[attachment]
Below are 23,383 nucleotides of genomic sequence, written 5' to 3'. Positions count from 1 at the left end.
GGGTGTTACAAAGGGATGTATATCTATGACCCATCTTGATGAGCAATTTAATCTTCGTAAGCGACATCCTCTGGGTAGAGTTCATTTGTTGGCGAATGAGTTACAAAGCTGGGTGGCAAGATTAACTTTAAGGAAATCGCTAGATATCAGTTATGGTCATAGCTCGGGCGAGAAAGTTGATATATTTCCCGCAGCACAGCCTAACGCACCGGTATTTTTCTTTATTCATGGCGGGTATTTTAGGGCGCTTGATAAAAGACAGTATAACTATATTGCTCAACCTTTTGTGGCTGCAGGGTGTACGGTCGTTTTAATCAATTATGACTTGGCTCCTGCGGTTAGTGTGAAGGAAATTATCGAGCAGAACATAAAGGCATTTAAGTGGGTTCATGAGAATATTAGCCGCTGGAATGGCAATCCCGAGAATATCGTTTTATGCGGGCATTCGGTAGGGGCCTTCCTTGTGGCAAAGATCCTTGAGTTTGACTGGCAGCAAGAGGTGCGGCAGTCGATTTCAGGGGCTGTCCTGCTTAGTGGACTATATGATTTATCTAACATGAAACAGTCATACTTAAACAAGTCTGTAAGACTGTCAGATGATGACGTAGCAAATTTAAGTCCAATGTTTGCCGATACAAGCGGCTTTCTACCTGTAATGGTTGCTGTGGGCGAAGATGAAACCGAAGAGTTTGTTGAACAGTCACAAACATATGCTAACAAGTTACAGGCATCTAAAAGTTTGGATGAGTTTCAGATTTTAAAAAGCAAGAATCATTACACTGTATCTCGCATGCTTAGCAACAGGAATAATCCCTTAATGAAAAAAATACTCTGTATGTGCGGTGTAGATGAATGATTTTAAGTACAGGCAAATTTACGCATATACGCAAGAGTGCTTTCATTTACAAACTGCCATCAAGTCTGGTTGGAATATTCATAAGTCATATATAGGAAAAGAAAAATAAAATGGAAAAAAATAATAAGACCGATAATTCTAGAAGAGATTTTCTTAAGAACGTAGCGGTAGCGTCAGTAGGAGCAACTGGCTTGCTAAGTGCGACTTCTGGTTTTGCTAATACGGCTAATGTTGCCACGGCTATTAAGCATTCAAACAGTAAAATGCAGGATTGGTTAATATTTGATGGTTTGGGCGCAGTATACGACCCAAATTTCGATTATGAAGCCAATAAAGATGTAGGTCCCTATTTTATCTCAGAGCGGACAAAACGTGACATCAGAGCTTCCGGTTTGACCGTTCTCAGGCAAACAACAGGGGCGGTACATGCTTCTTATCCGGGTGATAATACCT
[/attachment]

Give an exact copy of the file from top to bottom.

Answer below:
Below are 23,383 nucleotides of genomic sequence, written 5' to 3'. Positions count from 1 at the left end.
GGGTGTTACAAAGGGATGTATATCTATGACCCATCTTGATGAGCAATTTAATCTTCGTAAGCGACATCCTCTGGGTAGAGTTCATTTGTTGGCGAATGAGTTACAAAGCTGGGTGGCAAGATTAACTTTAAGGAAATCGCTAGATATCAGTTATGGTCATAGCTCGGGCGAGAAAGTTGATATATTTCCCGCAGCACAGCCTAACGCACCGGTATTTTTCTTTATTCATGGCGGGTATTTTAGGGCGCTTGATAAAAGACAGTATAACTATATTGCTCAACCTTTTGTGGCTGCAGGGTGTACGGTCGTTTTAATCAATTATGACTTGGCTCCTGCGGTTAGTGTGAAGGAAATTATCGAGCAGAACATAAAGGCATTTAAGTGGGTTCATGAGAATATTAGCCGCTGGAATGGCAATCCCGAGAATATCGTTTTATGCGGGCATTCGGTAGGGGCCTTCCTTGTGGCAAAGATCCTTGAGTTTGACTGGCAGCAAGAGGTGCGGCAGTCGATTTCAGGGGCTGTCCTGCTTAGTGGACTATATGATTTATCTAACATGAAACAGTCATACTTAAACAAGTCTGTAAGACTGTCAGATGATGACGTAGCAAATTTAAGTCCAATGTTTGCCGATACAAGCGGCTTTCTACCTGTAATGGTTGCTGTGGGCGAAGATGAAACCGAAGAGTTTGTTGAACAGTCACAAACATATGCTAACAAGTTACAGGCATCTAAAAGTTTGGATGAGTTTCAGATTTTAAAAAGCAAGAATCATTACACTGTATCTCGCATGCTTAGCAACAGGAATAATCCCTTAATGAAAAAAATACTCTGTATGTGCGGTGTAGATGAATGATTTTAAGTACAGGCAAATTTACGCATATACGCAAGAGTGCTTTCATTTACAAACTGCCATCAAGTCTGGTTGGAATATTCATAAGTCATATATAGGAAAAGAAAAATAAAATGGAAAAAAATAATAAGACCGATAATTCTAGAAGAGATTTTCTTAAGAACGTAGCGGTAGCGTCAGTAGGAGCAACTGGCTTGCTAAGTGCGACTTCTGGTTTTGCTAATACGGCTAATGTTGCCACGGCTATTAAGCATTCAAACAGTAAAATGCAGGATTGGTTAATATTTGATGGTTTGGGCGCAGTATACGACCCAAATTTCGATTATGAAGCCAATAAAGATGTAGGTCCCTATTTTATCTCAGAGCGGACAAAACGTGACATCAGAGCTTCCGGTTTGACCGTTCTCAGGCAAACAACAGGGGCGGTACATGCTTCTTATCCGGGTGATAATACCT